Now a decade old, program that guards privacy of domestic violence victims looks to expand

MORGANTOWN, W.Va. — A program designed to protect victims of domestic violence from being found through use of public records is now in its tenth year.

Maureen, the project manager for the Address Confidentiality Program (ACP) in the Secretary of State’s Office, is hoping to see the program expand into all 55 counties.

“It basically will shield their actual address from public record,” she said on WAJR-Clarksburg’s “The Gary Bowden Show” last week. “It can prevent an assailant from using public records as a means of finding their victim.”

For many victims of domestic violence who finally break free of the perpetrator, Maureen said finding normalcy is important.

“It allows the victim to conduct everyday business and try to maintain a normal sense of their day,” she said.

The ACP doesn’t just shield the address of victims. Rather, it can also be used as a means to handle DMV transactions, relocations, transfer of school records for children, and voting.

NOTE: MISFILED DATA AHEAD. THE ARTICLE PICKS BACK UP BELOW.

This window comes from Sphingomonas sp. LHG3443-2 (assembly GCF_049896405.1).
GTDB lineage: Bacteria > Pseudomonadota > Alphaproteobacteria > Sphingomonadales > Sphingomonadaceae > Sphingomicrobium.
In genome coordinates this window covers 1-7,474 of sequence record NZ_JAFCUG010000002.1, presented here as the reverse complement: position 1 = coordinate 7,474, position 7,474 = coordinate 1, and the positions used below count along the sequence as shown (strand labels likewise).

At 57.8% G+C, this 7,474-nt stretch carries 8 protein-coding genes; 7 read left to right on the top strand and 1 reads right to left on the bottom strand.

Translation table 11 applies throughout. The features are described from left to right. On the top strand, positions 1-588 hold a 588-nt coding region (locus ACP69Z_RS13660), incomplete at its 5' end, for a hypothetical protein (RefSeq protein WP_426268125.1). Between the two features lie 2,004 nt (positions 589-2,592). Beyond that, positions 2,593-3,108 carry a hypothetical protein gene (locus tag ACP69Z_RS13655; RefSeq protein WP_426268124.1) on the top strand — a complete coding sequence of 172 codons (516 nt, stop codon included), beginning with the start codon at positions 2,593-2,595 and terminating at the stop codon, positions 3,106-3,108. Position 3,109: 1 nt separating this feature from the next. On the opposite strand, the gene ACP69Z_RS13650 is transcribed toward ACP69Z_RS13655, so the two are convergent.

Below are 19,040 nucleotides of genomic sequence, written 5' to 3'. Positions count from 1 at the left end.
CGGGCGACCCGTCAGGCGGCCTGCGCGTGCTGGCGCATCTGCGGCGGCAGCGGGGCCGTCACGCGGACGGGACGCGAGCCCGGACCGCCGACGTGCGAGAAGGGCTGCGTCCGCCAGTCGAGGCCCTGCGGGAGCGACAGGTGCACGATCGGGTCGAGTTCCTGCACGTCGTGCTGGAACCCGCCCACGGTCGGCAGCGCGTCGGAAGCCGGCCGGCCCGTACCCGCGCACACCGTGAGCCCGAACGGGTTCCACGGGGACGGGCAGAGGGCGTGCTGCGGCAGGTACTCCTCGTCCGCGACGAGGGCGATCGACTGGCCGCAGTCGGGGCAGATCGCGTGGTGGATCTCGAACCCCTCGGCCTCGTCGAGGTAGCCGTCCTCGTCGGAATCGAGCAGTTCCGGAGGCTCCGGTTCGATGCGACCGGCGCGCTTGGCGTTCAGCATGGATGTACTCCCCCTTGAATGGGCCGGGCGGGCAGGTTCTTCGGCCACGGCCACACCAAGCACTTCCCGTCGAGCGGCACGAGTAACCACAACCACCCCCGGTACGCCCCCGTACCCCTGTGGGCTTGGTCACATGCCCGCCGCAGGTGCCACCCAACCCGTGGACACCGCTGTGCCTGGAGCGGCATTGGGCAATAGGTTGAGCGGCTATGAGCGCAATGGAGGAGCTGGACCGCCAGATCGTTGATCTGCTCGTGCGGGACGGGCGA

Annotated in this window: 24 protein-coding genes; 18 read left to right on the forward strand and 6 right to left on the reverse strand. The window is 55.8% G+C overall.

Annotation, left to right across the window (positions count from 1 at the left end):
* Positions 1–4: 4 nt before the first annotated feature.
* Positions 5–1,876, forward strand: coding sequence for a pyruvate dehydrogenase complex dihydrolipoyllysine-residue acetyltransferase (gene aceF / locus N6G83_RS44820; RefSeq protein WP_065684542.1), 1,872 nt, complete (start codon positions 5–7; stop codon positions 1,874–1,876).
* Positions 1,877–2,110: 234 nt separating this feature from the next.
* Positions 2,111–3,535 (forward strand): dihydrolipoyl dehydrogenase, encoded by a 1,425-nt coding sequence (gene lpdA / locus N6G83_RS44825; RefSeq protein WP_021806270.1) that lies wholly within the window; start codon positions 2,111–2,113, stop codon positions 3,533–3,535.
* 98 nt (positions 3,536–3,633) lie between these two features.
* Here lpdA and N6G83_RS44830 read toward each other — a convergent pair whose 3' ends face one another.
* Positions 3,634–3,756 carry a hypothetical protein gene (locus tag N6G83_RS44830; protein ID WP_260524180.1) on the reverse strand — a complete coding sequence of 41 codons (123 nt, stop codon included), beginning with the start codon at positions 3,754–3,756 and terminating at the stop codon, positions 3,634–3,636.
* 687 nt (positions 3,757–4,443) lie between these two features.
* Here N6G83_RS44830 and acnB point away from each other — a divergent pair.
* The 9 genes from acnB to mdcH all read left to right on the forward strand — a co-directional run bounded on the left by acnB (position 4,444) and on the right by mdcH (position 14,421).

“A participant in the program has the option of choosing to vote by absentee ballot, or they can go to the polling place and vote on election day if they would prefer,” Maureen said.

The key is making sure that a victim attempting to move on with their life has flexibility, Maureen added. That is more attainable than it was ten years ago, when the program began in just a handful of counties.

“Currently, we have about 62 registered application assistants in 26 counties, and our goal has always been to try to have at least one assistant in every county,” she said.

More information is available here.

The 26 counties where assistance is available include:

  • Berkeley
  • Braxton
  • Cabell
  • Clay
  • Doddridge
  • Gilmer
  • Greenbrier
  • Harrison
  • Kanawha
  • Lewis
  • Logan
  • Marion
  • Mason
  • McDowell
  • Mercer
  • Mineral
  • Mingo
  • Monongalia
  • Monroe
  • Ohio
  • Randolph
  • Ritchie
  • Roane
  • Tyler
  • Wood
  • Wyoming




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